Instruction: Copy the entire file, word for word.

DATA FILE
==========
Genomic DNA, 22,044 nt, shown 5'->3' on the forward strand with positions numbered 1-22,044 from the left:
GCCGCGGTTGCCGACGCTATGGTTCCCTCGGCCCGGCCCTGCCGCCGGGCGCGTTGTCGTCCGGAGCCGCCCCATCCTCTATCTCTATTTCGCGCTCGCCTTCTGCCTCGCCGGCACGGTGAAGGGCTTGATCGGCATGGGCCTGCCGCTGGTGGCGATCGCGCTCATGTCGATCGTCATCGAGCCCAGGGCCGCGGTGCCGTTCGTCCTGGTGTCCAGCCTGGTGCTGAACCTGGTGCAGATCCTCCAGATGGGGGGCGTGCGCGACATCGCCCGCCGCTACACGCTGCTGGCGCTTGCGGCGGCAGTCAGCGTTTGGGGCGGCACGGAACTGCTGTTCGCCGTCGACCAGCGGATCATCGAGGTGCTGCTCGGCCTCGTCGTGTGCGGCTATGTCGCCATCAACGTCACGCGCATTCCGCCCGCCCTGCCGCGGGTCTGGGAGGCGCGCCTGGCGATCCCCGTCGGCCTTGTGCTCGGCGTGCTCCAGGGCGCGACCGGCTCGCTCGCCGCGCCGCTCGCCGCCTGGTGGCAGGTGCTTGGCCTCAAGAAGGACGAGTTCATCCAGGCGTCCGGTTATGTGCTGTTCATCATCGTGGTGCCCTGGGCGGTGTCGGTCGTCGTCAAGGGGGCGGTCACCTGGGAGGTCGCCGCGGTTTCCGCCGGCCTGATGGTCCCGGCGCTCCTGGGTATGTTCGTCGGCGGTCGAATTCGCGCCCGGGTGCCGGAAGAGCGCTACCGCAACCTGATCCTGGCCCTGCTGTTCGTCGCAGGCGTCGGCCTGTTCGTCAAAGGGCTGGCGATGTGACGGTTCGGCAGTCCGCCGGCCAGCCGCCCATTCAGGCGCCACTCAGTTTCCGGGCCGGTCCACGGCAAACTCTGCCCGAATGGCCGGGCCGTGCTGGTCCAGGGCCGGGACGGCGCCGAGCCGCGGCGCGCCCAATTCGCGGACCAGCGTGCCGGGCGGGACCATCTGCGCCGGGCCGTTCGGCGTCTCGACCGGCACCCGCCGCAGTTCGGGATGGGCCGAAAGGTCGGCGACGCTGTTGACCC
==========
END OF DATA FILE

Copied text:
Genomic DNA, 22,044 nt, shown 5'->3' on the forward strand with positions numbered 1-22,044 from the left:
GCCGCGGTTGCCGACGCTATGGTTCCCTCGGCCCGGCCCTGCCGCCGGGCGCGTTGTCGTCCGGAGCCGCCCCATCCTCTATCTCTATTTCGCGCTCGCCTTCTGCCTCGCCGGCACGGTGAAGGGCTTGATCGGCATGGGCCTGCCGCTGGTGGCGATCGCGCTCATGTCGATCGTCATCGAGCCCAGGGCCGCGGTGCCGTTCGTCCTGGTGTCCAGCCTGGTGCTGAACCTGGTGCAGATCCTCCAGATGGGGGGCGTGCGCGACATCGCCCGCCGCTACACGCTGCTGGCGCTTGCGGCGGCAGTCAGCGTTTGGGGCGGCACGGAACTGCTGTTCGCCGTCGACCAGCGGATCATCGAGGTGCTGCTCGGCCTCGTCGTGTGCGGCTATGTCGCCATCAACGTCACGCGCATTCCGCCCGCCCTGCCGCGGGTCTGGGAGGCGCGCCTGGCGATCCCCGTCGGCCTTGTGCTCGGCGTGCTCCAGGGCGCGACCGGCTCGCTCGCCGCGCCGCTCGCCGCCTGGTGGCAGGTGCTTGGCCTCAAGAAGGACGAGTTCATCCAGGCGTCCGGTTATGTGCTGTTCATCATCGTGGTGCCCTGGGCGGTGTCGGTCGTCGTCAAGGGGGCGGTCACCTGGGAGGTCGCCGCGGTTTCCGCCGGCCTGATGGTCCCGGCGCTCCTGGGTATGTTCGTCGGCGGTCGAATTCGCGCCCGGGTGCCGGAAGAGCGCTACCGCAACCTGATCCTGGCCCTGCTGTTCGTCGCAGGCGTCGGCCTGTTCGTCAAAGGGCTGGCGATGTGACGGTTCGGCAGTCCGCCGGCCAGCCGCCCATTCAGGCGCCACTCAGTTTCCGGGCCGGTCCACGGCAAACTCTGCCCGAATGGCCGGGCCGTGCTGGTCCAGGGCCGGGACGGCGCCGAGCCGCGGCGCGCCCAATTCGCGGACCAGCGTGCCGGGCGGGACCATCTGCGCCGGGCCGTTCGGCGTCTCGACCGGCACCCGCCGCAGTTCGGGATGGGCCGAAAGGTCGGCGACGCTGTTGACCC